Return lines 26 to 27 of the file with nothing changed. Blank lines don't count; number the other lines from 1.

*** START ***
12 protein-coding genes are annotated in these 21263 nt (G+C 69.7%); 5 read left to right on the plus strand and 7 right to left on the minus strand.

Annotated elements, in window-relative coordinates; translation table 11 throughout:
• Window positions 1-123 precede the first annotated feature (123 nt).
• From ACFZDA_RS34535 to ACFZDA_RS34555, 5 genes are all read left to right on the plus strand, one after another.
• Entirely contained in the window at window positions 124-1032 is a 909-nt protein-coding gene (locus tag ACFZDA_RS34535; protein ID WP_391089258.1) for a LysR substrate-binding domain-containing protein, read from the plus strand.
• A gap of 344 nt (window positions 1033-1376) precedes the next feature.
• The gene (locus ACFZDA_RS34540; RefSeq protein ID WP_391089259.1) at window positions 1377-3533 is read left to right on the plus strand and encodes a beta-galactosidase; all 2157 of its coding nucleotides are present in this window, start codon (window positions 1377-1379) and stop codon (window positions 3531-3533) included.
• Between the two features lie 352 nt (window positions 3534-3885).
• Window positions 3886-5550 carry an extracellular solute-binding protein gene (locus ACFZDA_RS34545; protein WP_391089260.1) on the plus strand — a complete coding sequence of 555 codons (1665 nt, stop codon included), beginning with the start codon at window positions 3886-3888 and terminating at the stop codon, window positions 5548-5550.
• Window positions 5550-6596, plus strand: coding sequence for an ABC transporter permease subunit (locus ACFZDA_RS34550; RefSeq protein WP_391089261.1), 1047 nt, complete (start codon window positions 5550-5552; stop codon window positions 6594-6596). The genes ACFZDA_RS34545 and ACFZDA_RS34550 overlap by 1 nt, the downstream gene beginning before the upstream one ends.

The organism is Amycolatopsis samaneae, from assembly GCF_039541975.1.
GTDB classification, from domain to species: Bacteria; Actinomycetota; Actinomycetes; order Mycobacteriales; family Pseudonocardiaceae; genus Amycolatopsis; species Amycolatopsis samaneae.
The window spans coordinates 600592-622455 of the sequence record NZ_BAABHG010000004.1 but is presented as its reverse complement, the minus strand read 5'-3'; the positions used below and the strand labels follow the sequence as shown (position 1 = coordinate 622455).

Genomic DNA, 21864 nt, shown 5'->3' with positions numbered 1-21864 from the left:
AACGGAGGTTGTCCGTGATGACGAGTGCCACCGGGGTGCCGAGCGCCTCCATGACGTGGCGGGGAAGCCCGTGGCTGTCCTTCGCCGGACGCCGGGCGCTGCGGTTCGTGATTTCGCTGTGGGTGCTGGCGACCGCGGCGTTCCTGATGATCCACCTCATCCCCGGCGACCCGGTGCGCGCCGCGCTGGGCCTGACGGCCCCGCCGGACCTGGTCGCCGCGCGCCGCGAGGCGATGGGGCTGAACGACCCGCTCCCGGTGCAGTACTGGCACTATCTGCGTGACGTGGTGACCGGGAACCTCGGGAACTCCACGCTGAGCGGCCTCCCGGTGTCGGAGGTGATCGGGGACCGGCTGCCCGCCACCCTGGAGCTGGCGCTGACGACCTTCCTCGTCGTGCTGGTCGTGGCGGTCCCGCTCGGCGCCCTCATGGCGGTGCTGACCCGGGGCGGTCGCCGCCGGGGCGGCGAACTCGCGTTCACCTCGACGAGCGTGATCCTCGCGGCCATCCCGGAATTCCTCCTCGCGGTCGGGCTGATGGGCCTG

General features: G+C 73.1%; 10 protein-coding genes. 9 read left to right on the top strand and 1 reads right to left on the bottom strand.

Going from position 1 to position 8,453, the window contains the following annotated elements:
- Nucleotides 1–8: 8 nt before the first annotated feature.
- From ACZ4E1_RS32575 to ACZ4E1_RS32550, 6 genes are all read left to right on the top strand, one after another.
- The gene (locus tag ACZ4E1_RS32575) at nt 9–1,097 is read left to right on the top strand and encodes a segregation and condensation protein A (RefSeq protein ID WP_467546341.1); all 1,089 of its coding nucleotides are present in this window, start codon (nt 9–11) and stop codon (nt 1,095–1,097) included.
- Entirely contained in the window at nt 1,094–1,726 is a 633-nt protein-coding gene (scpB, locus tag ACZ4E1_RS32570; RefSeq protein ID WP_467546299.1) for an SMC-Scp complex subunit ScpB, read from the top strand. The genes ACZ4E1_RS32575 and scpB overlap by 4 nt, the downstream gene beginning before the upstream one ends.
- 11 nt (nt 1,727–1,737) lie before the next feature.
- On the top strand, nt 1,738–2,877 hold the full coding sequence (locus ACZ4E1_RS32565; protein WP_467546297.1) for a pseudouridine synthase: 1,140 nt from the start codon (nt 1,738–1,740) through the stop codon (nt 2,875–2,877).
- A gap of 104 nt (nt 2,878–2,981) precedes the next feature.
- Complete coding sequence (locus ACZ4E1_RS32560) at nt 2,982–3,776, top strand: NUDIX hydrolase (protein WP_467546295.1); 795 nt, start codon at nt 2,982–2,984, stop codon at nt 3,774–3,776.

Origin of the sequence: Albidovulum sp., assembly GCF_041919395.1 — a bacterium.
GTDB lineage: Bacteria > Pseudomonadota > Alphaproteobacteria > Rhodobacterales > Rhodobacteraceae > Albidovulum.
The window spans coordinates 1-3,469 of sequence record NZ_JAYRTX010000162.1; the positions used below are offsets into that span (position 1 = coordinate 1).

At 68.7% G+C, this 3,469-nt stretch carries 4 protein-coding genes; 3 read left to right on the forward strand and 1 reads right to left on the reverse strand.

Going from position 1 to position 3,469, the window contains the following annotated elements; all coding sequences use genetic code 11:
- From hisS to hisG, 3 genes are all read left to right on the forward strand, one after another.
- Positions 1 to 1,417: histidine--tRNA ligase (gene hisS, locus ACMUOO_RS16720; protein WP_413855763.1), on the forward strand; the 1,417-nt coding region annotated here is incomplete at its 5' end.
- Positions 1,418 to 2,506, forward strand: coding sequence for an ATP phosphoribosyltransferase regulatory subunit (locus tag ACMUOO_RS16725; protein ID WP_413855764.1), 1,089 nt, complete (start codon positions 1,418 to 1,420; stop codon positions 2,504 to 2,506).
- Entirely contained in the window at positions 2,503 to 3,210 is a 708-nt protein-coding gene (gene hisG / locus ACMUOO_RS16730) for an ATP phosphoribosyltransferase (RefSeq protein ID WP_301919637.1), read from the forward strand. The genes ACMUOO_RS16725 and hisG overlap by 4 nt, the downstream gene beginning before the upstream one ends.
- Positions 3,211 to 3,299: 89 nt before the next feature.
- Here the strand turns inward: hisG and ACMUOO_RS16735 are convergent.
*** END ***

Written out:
Origin of the sequence: Albidovulum sp., assembly GCF_041919395.1 — a bacterium.
GTDB lineage: Bacteria > Pseudomonadota > Alphaproteobacteria > Rhodobacterales > Rhodobacteraceae > Albidovulum.